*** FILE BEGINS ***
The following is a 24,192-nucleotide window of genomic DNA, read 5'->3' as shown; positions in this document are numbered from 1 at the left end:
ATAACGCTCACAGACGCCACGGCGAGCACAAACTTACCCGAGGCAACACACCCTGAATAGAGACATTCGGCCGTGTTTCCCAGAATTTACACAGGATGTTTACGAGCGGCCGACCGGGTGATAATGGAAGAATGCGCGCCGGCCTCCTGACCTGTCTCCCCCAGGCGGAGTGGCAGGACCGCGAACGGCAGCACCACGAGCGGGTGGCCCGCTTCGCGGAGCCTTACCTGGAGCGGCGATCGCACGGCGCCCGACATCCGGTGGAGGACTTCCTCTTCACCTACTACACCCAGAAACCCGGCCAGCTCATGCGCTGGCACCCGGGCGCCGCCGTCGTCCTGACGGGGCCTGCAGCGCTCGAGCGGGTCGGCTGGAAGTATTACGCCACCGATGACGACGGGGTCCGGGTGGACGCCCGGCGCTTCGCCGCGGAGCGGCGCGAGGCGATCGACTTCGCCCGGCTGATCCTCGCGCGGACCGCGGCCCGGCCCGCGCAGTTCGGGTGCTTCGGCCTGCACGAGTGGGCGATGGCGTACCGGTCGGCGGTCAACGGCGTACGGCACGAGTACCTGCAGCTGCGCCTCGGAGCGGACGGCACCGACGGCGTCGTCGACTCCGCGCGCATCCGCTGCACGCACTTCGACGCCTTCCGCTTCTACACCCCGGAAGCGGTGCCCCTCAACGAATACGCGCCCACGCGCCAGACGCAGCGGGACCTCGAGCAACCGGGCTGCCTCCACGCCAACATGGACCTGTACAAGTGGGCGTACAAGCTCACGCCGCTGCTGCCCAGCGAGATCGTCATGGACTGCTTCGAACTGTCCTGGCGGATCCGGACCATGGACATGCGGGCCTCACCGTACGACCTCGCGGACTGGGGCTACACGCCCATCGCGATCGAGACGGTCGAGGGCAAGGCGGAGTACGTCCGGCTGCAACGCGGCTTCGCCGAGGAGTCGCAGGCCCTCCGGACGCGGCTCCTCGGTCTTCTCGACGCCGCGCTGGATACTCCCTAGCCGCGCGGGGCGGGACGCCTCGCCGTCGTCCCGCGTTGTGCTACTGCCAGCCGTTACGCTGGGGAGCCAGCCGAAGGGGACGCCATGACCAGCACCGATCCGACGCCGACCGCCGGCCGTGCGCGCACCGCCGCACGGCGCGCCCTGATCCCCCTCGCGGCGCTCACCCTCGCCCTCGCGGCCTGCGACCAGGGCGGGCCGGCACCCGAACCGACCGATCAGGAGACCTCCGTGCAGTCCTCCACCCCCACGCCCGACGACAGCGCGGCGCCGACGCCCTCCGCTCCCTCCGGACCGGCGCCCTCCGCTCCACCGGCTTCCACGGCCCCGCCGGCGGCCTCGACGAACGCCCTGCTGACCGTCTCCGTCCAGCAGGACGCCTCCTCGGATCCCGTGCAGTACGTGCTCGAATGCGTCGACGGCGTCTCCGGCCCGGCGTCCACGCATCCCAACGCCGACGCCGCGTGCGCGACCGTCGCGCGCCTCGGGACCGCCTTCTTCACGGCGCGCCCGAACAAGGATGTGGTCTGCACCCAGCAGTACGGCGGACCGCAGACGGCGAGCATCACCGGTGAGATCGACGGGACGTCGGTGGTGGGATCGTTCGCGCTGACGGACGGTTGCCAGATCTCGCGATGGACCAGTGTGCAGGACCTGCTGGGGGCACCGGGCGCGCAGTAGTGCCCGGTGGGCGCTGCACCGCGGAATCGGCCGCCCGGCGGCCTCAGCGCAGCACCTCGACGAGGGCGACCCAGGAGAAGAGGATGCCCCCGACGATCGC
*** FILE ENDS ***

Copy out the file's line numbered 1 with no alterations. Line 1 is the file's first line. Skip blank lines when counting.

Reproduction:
The following is a 24,192-nucleotide window of genomic DNA, read 5'->3' as shown; positions in this document are numbered from 1 at the left end: